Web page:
“AS FAR AS MOTORSPORT ATHLETES GO, THEY’RE THE CLOSEST PEOPLE I’VE SEEN TO TRIATHLETES AND CYCLISTS IN A SENSE OF FITNESS.”
can overlook a lot of them and maybe do an injury or something silly.”
COURTNEY: “The number-one thing that zaps your energy in the triathlon swim is fighting people. Obviously you’re bunched together and have to get to one buoy. You’re already in the open water, so that creates a little bit of anxiety for people. The second thing is, if you’re actually getting knocked and hit by people, it creates a lot of adrenaline. Your heartrate skyrockets and when that happens, obviously you’re zapping all the energy you want to use later in the race on your legs.
“On the bike, the main goal is to keep aerobic. It’s a 90km leg. You want to be burning a majority of fats more than burning up all those fast sugars. You want to be keeping your heartrate steady, to be keeping the watts steady and be making an even effort right throughout the whole 90km.
“And then the run, I mean, that’s where it all happens, right? By that stage you’re tired, you’ve just ridden 90km; your legs are buggered. If anyone’s run off a bike, after they’ve been riding hard, running is a whole different experience off a bike. What happens in the run off the bike is that people get sloppy and tired and start having a lot of lateral motion. The problem with that, is your energy is going up and down and to the side, when you want to be moving forward in the most effective way possible.” WILL: “As part of my preparation for the 70.3, I’d actually been learning about the art of the transition with a new squad of people I was training with. I’ve definitely spoken to Courtney about how triathlon is different to just going for a run or a ride. It’s about things like bike position; on a time trial or triathlon bike, making sure you’re sitting slightly different and working a different muscle set on your legs so you don’t use up your running muscles. There are so many things that are far beyond what I’ve ever had access to. I didn’t take it too seriously. That was the beauty of it. It’s a new world for me.”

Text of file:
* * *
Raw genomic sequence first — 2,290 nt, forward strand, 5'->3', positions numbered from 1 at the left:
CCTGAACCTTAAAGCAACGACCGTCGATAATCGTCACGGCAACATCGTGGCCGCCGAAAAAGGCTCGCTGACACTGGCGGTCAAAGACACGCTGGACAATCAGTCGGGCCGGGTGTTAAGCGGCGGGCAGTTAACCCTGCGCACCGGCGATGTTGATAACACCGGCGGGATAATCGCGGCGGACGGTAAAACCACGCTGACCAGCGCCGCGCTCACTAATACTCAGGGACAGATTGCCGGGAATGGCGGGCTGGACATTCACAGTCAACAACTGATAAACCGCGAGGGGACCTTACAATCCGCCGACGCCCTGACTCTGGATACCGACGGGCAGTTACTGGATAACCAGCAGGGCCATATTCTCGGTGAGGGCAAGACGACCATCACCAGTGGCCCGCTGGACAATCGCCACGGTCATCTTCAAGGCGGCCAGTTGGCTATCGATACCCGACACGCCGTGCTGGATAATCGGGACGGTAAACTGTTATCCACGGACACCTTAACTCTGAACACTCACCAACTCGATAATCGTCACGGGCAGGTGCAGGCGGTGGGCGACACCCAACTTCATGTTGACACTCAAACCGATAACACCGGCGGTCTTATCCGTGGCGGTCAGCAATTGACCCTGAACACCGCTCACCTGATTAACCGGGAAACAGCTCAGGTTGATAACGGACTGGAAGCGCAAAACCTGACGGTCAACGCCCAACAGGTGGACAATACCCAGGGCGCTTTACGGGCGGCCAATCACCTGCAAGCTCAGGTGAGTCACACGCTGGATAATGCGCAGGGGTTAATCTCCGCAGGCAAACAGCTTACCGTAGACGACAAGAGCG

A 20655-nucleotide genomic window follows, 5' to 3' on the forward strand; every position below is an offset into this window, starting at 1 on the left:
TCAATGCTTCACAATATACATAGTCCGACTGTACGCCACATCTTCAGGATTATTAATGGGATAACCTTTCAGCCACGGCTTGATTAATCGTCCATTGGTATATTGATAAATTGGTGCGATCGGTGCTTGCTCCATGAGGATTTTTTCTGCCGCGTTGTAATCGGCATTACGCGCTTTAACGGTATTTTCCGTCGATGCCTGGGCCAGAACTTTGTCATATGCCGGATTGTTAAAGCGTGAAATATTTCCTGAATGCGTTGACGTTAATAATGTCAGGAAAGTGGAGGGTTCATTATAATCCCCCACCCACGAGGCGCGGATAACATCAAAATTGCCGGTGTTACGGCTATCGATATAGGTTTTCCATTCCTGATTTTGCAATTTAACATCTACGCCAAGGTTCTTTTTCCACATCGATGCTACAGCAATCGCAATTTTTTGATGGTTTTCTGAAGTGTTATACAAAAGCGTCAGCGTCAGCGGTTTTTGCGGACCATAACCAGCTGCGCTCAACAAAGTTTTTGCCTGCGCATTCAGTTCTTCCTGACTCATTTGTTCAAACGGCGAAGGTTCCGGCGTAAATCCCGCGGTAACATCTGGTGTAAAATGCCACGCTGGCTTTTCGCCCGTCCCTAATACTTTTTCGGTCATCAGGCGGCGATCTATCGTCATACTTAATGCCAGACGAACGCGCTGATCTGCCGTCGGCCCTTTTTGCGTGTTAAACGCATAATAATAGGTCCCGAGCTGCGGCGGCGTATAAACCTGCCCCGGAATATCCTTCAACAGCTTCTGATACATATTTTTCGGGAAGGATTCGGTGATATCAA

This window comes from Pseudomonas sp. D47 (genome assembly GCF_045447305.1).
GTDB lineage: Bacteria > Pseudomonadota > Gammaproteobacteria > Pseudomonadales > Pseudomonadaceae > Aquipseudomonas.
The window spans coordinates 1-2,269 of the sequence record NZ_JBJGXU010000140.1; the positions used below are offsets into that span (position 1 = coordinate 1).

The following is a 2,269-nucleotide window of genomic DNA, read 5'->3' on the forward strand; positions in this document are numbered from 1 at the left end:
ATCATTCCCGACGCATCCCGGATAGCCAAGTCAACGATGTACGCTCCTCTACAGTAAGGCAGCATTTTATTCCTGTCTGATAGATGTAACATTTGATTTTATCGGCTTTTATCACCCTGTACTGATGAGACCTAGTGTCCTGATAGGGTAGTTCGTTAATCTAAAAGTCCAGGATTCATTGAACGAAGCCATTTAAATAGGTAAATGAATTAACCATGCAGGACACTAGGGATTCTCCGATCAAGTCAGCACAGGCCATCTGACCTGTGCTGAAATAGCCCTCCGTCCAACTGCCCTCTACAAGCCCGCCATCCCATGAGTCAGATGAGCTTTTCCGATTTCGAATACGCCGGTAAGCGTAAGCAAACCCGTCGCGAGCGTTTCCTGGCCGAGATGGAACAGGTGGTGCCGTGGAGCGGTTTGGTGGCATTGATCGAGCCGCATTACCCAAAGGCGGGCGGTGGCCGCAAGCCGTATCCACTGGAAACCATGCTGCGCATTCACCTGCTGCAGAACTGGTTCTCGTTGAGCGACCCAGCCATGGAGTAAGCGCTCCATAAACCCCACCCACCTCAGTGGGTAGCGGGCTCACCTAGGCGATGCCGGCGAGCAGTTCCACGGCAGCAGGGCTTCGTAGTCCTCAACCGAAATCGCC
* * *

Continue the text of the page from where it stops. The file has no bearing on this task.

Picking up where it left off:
COURTNEY: “You can train someone physically, but there’s nothing you can do repetitively to train them to be mentally tougher in the race ... You just have to actually become mentally tougher. You can, however, give your athletes cues to help them become stronger in that department. That can be either through triggering your mind to think about certain things, which then creates an environment for you as an athlete in the race that makes it more comfortable or more desirable to chase your personal goal. For example, it might be a reward at the end of a race. Or you might be aiming for a set time and you want to beat that ... or a mate’s time.” WILL: “I love pushing the mind further than
“IN THE LEAD-UP TO THE 70.3, I EXPECTED THE RUN OFF THE BIKE WAS WHAT WAS GOING TO REALLY HURT.”
what you think it can do. There’s no hiding out there. If you haven’t prepared, and you haven’t done your work, you’re going to be in trouble.